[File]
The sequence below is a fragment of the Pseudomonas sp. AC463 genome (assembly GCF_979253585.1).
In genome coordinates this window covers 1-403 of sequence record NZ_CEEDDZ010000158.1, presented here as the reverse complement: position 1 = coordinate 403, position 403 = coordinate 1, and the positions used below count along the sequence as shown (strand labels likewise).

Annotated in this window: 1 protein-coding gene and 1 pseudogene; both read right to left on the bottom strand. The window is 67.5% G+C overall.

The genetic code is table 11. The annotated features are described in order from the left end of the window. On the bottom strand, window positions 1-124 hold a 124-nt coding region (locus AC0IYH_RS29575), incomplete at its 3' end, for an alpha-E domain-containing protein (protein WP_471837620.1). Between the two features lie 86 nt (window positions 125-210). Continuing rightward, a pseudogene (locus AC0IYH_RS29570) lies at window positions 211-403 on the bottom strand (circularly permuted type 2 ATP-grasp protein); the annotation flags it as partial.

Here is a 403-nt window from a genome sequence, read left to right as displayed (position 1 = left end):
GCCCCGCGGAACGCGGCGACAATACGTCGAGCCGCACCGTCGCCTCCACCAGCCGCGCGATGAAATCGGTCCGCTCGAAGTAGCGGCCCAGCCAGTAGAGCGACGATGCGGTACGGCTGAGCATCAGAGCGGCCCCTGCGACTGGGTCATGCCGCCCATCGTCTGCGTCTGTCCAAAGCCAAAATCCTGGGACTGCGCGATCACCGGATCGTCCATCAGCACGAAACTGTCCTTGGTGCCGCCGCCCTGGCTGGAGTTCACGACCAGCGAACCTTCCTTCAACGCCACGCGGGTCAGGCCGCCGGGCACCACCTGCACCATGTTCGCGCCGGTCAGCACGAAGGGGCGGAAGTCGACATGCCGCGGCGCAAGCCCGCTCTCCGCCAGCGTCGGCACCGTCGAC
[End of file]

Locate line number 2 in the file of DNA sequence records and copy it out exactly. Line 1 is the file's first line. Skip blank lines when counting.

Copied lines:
In genome coordinates this window covers 1-403 of sequence record NZ_CEEDDZ010000158.1, presented here as the reverse complement: position 1 = coordinate 403, position 403 = coordinate 1, and the positions used below count along the sequence as shown (strand labels likewise).